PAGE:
Written Exam Requirement

Of the 23 doctoral programs with a written exam, most written exams are completed in person (74%), rather than take home (22%) or a combination of in person and take home (4%). Most in-person written exams occur within 3 days or less (94%), take-home exams range from 2–21 days, and one program director indicated that students have “months” to complete the combined in-person and take-home written exam. In most programs, the faculty determine the exam date (65%). Approximately half of programs do not offer access to a reading list (48%), although 35% provide a reading list from faculty, and 17% allow students to compile the reading list. In most programs (69.5%), students are not allowed to use resources (e.g., notes, books, articles) when they take the written exam. Questions on the written exam are typically not tailored for each student (65%), though about one-third of doctoral programs (35%) have at least some questions on the written exam tailored for individual students according to their minor and/or content area. If a student fails the written exam, most programs give students an opportunity to retake the full written exam (74%). Otherwise, programs give students an opportunity to rewrite the question(s) they failed, give students the opportunity to orally defend the question(s) they failed, or determine retakes on a case-by-case basis. No programs ask students to leave the program if they fail.

Oral Exam Requirement

Of the 14 doctoral programs that have an oral exam requirement, most have some questions on the oral exam tailored for individual students according to their minor and/or content area (86%). Students are typically not provided with a reading list (71%). If a student fails the oral exam, most programs give students an opportunity to retake the full oral exam (86%) or give students the opportunity to provide written responses to the question(s) they failed. No programs ask students to leave if they fail.

Research Project Requirement

Of the five doctoral programs with a research project requirement, one program requires students to submit a manuscript for publication. However, the paper does not need to be accepted for publication to meet the research project requirement. Three doctoral programs with a research project requirement do not require a manuscript to be submitted for publication, though two program directors reported that a manuscript submission is expected or highly encouraged. One program director did not respond to the question about required manuscript submissions.

Applied Experience Requirement

Only one doctoral program has an applied experience requirement (e.g., internship or practicum project), which requires students to complete six credit hours.

Discussion

Comprehensive Requirements in I-O Graduate Programs

Overall, through our survey among I-O program directors in master’s and doctoral programs, we identified that comprehensive requirements (e.g., exams) are very common in I-O graduate programs. However, program directors within and between master’s and doctoral programs listed varied purposes for the comprehensive requirements. For example, the intended purposes ranged from demonstrating a mastery of I-O content and competencies to demonstrating skills needed for research or practice. Additionally, the formats for comprehensive requirements vary widely across programs and include written exams, oral exams, research requirements, applied experiences, personalized requirements, and other requirements like consulting simulations. Applied experiences are the most common comprehensive requirement in master’s programs, followed by research project and written exam requirements. In contrast, written exams are the most common comprehensive requirement in doctoral programs, followed by oral exams and research project requirements. We also found variability in the process for administering each of the requirements (e.g., tailoring of exam questions for individual students, procedure if a student fails). Taken together, the purposes, specific requirements, and formats of the comprehensive requirements differ substantially across I-O graduate programs.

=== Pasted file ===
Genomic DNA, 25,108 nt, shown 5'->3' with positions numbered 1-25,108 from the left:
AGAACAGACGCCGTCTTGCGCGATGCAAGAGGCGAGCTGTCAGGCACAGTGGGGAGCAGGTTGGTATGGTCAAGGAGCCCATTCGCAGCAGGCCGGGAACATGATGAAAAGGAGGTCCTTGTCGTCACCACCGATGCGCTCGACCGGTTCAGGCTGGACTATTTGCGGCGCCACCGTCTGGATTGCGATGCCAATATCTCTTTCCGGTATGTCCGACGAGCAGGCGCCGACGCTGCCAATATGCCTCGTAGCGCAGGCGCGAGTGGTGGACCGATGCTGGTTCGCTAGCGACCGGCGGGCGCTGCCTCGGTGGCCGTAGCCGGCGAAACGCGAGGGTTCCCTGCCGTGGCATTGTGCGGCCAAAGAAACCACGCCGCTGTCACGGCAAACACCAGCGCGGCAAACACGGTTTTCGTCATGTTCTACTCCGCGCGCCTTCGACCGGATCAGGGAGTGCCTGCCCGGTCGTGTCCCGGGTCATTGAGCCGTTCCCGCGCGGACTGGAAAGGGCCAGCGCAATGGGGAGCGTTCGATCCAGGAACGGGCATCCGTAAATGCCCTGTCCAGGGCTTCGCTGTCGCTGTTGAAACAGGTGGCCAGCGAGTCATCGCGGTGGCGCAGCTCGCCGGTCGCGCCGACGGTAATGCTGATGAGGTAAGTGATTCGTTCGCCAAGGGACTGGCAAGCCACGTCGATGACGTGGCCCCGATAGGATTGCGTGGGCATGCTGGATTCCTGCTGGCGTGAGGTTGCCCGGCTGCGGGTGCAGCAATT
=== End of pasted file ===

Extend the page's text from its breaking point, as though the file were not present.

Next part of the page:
Recommendations for the Field of I-O

Based on the findings from this study, we believe it is critical to first determine whether comprehensive requirements should be unique to each I-O graduate program (e.g., to meet specific program goals, for program evaluation) or if there should be some degree of standardization across programs. Answering this question could be achieved by surveying SIOP members, developing a subcommittee or task force within the SIOP Education and Training Committee, and/or creating panel discussions at future SIOP conferences. Regardless of whether the comprehensive requirements are developed by individual I-O graduate programs or standardized across the field, the purpose and goals of the requirement(s) should be thoughtfully and intentionally defined, aligned with the process, and communicated to students.

If the determination is that the comprehensive requirements in I-O graduate programs ought to be designed and implemented in a similar way across the field, then it may be worthwhile for the SIOP Education and Training Committee to systematically review the options for comprehensive requirements in I-O graduate programs (e.g., surveying program directors, students, and/or alumni, content analyzing formal program documents like manuals). From there, evidence-based recommendations could be developed and included in a revised version of the Guidelines for Education and Training in I-O. The establishment of common guidelines for the comprehensive requirements may foster more consistency across graduate programs regarding why and how comprehensive requirements are administered, assist program directors in determining how to effectively evaluate students, improve perceptions of procedural justice by prospective and current I-O graduate students, and ultimately improve the extent to which graduate students are prepared for success in their I-O careers.